Growing Perennial Border Plants
A variety of plants that provide interest in at least three seasons is the hallmark of a well-designed perennial border garden. Creating a dynamic display requires some thought about leaf shapes, sizes, colors, and textures. Without good compost, gardens can be flat and dull. But to really bring out the contrast, it's important to arrange your selections so that taller plants are in the back and shorter plants are in the front. Think of it like taking a group photo. To help you find the perfect plants to place at the front of your display, these 10 varieties of perennial border plants are easy to care for and provide a variety of textures and colors throughout the seasons.
1. Beautiful floor covering
Ground covers help ensure that every inch of soil is covered with plants, so fewer weeds can pop up. Using a native plant for this job is a great way to avoid inadvertently planting an invasive or invasive landscape. A good choice is a foamflower (Tiarella cordifolia). This perennial has colorful foliage and each spring, it produces white flowers that bring early pollinators to your garden. Eventually, they'll create a non-invasive cushion of leaves that fill the spaces between other plants in your mixed border.
2. Shadow Lover
Coral beads (Heuchera) add not only color with their leaves to a shady border garden but also texture with their curved edges. These shade-loving plants can handle a variety of soils and conditions once established, except wet soil. Some types of coral beads can even absorb the sun. In spring and summer, small pink, red, or white flowers rise on tall stems, attracting various pollinators.
3. Star throughout the year
Hens and chicks (Sempervivum tectorum) are also known as house leek or its generic name, Sempervivum. This hardy European succulent ground cover has won the hearts of many gardeners for its adaptability, drought tolerance, and interesting pink and yellow flowers. Hens and chicks bloom every year and look beautiful year-round, even with moderate care. Be sure to plant them where they will spread slowly and remain undisturbed for years.
4. Deer-resistant perennial
Grass-like sedges (Carex) come in a variety of sizes and colors. For example, the 'Milk Chocolate' New Zealand hair sedge (C. commens) shown here has bronze foliage. Native banana-leafed copper produces broad green leaves. Regardless of their appearance, deer tend to leave coppers alone. Many coppers, including these two examples, grow in elegant, low-growing clumps that work well as an edging plant for your perennial border garden. Some types of copper prefer the sun, while others do better in the shade, so you can find a set to suit any environment you have.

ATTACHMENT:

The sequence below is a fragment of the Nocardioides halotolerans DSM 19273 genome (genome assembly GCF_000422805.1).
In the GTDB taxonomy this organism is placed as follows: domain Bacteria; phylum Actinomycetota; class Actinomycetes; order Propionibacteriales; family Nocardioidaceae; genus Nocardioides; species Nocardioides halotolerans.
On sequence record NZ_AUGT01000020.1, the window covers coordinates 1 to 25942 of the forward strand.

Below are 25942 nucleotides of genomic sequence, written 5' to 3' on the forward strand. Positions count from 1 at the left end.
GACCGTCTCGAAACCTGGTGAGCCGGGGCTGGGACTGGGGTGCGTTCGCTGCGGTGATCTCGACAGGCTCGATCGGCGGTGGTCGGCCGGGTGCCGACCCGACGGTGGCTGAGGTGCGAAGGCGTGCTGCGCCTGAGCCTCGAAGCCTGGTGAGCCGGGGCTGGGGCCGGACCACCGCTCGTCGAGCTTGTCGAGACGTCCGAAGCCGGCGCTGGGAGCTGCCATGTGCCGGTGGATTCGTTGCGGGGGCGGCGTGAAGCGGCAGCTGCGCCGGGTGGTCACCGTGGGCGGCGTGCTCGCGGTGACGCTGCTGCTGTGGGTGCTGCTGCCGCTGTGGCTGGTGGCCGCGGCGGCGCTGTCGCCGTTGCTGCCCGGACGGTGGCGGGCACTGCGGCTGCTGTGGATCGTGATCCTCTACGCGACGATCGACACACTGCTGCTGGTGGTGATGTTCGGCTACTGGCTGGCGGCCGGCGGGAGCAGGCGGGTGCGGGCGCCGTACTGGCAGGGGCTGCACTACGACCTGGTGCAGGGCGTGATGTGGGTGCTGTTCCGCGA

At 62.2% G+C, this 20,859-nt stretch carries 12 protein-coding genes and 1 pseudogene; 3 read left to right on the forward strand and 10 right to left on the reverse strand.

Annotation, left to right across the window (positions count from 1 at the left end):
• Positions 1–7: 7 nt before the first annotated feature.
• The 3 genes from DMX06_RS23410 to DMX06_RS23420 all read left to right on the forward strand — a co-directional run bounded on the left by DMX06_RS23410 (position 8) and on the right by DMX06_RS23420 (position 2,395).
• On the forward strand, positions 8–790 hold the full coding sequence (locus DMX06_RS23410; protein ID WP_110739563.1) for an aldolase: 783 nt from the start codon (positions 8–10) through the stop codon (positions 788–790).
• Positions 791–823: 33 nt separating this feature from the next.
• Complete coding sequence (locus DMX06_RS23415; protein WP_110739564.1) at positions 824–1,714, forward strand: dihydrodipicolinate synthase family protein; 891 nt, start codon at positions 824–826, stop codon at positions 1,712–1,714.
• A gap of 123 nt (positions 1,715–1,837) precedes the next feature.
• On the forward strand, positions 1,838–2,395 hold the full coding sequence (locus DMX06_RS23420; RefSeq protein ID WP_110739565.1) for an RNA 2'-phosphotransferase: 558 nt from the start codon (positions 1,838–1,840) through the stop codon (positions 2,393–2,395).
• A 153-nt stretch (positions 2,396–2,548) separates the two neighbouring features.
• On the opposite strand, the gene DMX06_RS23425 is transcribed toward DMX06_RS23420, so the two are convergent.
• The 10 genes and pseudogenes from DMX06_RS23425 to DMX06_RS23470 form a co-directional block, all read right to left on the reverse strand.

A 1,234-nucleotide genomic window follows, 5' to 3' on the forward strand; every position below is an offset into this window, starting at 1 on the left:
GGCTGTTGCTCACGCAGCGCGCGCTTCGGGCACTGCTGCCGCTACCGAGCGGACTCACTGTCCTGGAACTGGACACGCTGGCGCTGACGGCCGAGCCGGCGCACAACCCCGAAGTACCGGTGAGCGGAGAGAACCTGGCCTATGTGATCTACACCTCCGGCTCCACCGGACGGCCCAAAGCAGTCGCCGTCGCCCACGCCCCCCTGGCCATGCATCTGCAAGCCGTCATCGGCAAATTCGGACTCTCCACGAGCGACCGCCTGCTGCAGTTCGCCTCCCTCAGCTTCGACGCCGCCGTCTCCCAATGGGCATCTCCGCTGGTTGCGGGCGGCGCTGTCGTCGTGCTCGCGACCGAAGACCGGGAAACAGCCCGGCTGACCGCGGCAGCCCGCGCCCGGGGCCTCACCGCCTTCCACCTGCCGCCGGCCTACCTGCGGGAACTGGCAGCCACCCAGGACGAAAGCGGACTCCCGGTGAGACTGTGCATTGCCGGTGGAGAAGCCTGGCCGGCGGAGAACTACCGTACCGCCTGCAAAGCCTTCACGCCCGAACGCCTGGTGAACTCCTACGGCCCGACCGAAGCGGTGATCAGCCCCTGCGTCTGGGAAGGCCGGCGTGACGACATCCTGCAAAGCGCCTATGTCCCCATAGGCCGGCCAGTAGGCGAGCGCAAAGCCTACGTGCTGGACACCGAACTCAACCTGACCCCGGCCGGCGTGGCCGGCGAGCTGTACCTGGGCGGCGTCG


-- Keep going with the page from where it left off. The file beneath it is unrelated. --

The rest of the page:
5. Drought-tolerant native
Rose verbena (Glandularia canadensis) is a beautiful flowering native plant that grows naturally on rocks, meadows, and roadsides where life is tough and competition is fierce. Its resilience makes rose verbena an ideal garden plant that is drought-tolerant and beautiful. Reaching less than two feet in height, these perennials root where their stems touch the ground, giving established plants a mounded appearance. Purple-pink flowers appear in summer.
6. Colorful flowers for shade
Lungworts (Pulmonaria) make great additions to perennial border gardens because their silvery leaves and pink or purple spring flowers bring a splash of color where few other plants can. Additionally, these beauties are deer and rabbit resistant.
7. Fall color
Native to eastern North America, hardy geranium (Geranium maculatum) provides many seasons of interest for border gardens. Its finely textured foliage creates an attractive landscape when planted in masses. In spring, hardy geraniums produce delicate pink to purple flowers that attract pollinators, and in fall a rainbow of yellow, orange, red, and purple leaves.